# Scalar product rule for limits

Let $X$ be a metric space, $E$ be a subset of a metric space $X$, $p$ be a limit point of $E$, $f:E \to \mathbb{C}$, and $\lim\limits_{x \to p} f(x)=L$. Finally let $c \in \mathbb{C}$. Show that $\lim\limits_{x \to p} cf(x)=cL$.

Let $\epsilon > 0$ be given. Want to show that there exists $\delta>0$ such that $|cf(x)-cL|<\epsilon$ whenever $|x-p|<\delta$.

Suppose $c\neq 0$.
Then $|cf(x)-cL|< \epsilon \Rightarrow |c||f(x)-L|<\epsilon \Rightarrow |f(x)-L|<\frac{\epsilon}{|c|}$.

I'm stuck on showing that $\delta>0$ exists. Or, I may be potentially doing this proof wrong.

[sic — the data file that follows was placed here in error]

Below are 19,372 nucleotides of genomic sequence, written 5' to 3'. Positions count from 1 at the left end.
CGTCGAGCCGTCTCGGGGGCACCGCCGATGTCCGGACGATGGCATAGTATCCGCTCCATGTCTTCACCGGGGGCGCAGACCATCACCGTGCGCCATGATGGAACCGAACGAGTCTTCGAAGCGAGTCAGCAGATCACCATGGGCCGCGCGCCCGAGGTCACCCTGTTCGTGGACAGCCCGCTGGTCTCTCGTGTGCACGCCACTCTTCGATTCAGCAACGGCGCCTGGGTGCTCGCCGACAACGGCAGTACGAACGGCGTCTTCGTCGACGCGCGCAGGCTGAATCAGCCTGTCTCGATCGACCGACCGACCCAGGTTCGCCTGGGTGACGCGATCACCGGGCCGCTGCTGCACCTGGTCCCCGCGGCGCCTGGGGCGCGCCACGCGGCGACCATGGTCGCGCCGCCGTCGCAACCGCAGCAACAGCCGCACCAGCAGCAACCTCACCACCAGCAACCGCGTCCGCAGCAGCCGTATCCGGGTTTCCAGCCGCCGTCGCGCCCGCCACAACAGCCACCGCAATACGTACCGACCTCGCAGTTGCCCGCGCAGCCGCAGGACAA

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## 1 Answer

From $\lim\limits_{x \to p} f(x)=L$, given $\epsilon > 0$, there exists $\delta >0$ such that $0< |x-p|<\delta$ implies $|f(x)-L|<\epsilon$.

So for given $\varepsilon >0$, let $\epsilon =\frac{\varepsilon}{|c|}$ where $c\neq 0$. Then $0 < |x-p|<\delta$ implies $|cf(x)-cL|<|c|\epsilon =\varepsilon$.

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